Not fair at all, especially coming from a political party that styles itself as fighting for “the little guy.”

What’s most worrisome is the notion that someone taking out as much as six figures in debt is always justified, no matter what the educational purpose. Sorry, dance and ethnic and gender studies majors, but you’ve made a very bad financial miscalculation. Your degree isn’t worth that much.

Or, as Newsweek, of all publications, recently put it: “It is possible that no propagated belief in modern American history has been more intellectually, experientially and fiscally ruinous than the notion that a four-year bachelor’s degree-bestowing bender is a necessary rite of passage for entering adulthood.”

Which raises a deeper question: What kind of moral lesson do we give young people if we, first, encourage them to waste time and money on a useless education and, then, bail them out for their foolishness? It’s the worst possible way to foster responsible adult citizenship.

There’s a word for this in economics: moral hazard. Forgive one debt, others suddenly want theirs forgiven, too. Why not credit card debt? How about second mortgages? Why not cancel all the bond debt owed by cities and states for infrastructure? Or, heck, why not wipe out Social Security’s trillions of dollars in liabilities?

Meanwhile, those who worked and scrimped and saved to put their kids through college will be turned into chumps. All their sacrifices were for nothing. Those who didn’t sacrifice got bailed out.

Once you climb on, it’s a very slippery slope, both morally and fiscally, and one with no end. Who would lend money in an economy where you weren’t guaranteed it would be paid back?

There are a number of possible solutions for this morass. Give colleges and universities some skin in the game by making them rebate money to graduates who find they can’t get jobs after leaving. Stop “guaranteeing” loans for those in majors that have few prospects for gainful employment.

Institutions of higher education have failed to control costs, unlike almost every other sector of the U.S. economy. They have bloated administrative staffs, while skimping on quality instructors and emphasizing leftist group-think in their course offerings.

This has been known for some time, but no one does anything about it.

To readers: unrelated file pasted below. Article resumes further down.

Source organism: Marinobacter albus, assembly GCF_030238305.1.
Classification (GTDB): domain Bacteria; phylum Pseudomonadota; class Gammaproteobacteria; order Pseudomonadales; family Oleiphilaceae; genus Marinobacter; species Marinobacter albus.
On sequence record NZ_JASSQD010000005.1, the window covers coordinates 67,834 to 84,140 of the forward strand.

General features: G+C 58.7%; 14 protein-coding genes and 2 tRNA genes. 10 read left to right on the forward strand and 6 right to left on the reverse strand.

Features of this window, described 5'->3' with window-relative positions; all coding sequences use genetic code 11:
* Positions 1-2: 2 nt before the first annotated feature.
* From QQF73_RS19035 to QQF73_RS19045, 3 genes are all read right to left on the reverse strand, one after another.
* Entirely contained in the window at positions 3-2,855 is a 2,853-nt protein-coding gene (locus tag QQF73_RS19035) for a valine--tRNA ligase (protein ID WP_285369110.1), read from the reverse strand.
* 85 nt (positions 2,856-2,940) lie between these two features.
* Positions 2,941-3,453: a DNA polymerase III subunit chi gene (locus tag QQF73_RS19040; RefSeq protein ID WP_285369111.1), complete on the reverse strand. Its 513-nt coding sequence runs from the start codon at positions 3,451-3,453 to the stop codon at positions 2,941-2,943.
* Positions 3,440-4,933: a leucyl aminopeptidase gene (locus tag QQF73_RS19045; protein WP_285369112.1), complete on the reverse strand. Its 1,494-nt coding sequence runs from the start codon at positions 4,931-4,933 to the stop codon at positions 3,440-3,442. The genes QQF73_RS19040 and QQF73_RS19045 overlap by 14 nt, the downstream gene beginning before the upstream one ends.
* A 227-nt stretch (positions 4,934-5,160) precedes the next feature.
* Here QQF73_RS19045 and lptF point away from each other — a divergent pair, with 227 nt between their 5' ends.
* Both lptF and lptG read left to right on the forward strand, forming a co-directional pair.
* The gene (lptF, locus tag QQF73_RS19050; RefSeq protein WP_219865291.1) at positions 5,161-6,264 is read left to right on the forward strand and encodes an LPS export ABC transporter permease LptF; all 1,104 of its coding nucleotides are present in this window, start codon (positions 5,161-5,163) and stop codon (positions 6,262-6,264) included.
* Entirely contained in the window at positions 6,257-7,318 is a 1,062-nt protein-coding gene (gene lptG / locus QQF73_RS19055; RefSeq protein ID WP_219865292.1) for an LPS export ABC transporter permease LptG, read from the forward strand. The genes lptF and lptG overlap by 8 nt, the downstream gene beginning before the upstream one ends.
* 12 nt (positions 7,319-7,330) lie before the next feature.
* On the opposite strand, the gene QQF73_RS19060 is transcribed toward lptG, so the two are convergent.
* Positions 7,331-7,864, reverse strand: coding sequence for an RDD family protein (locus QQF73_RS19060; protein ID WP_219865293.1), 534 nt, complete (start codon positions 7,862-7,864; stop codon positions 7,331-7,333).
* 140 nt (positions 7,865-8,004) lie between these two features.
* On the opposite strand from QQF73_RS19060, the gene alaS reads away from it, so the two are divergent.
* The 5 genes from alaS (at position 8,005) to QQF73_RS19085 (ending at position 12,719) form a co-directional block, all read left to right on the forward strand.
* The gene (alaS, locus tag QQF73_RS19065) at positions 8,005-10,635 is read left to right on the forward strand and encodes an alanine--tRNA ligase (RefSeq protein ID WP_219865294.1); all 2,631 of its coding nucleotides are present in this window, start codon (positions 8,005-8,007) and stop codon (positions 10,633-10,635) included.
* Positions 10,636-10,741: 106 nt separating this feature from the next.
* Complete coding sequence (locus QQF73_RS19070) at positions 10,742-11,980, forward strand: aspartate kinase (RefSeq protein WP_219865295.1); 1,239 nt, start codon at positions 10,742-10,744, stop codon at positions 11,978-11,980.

“The number of employees hired by colleges and universities to manage or administer people, programs and regulations increased 50% faster than the number of instructors between 2001 and 2011,” the Wall Street Journal noted all the way back in 2012. “It’s part of the reason that tuition, according to the Bureau of Labor Statistics, has risen even faster than health-care costs.”

It’s still true today. The point is, the worst solution to the student-loan crisis is debt forgiveness. Unfortunately, it’s also the most popular among progressive Democrats, who might just control the White House for the next four years.

— Written by the I&I Editorial Board

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3 comments

  • As a North Carolina State Representative I plan on introducing legislation next year to require all in-state colleges and universities that accept student loan money to have a program to make sure their students who have student loans are academically successful for the first two years of full time study. If a student drops out because of poor academic performance the institution shall reimburse the loan lender for the unpaid balance of the loan. Depending upon the level of wailing from these institutions we will see if they are more concerned for the student or the money?

    • Great idea! Now you will have underachievers signing up for ethnic transgender studies and partying for two years while their schools keep them in a B+ GPA just to prevent losing their tuition money.

  • Will my son and his wife get reimbursed for being responsible and paying theirs off? I doubt it. I guess they will be paying irresponsible peoples off with their taxes.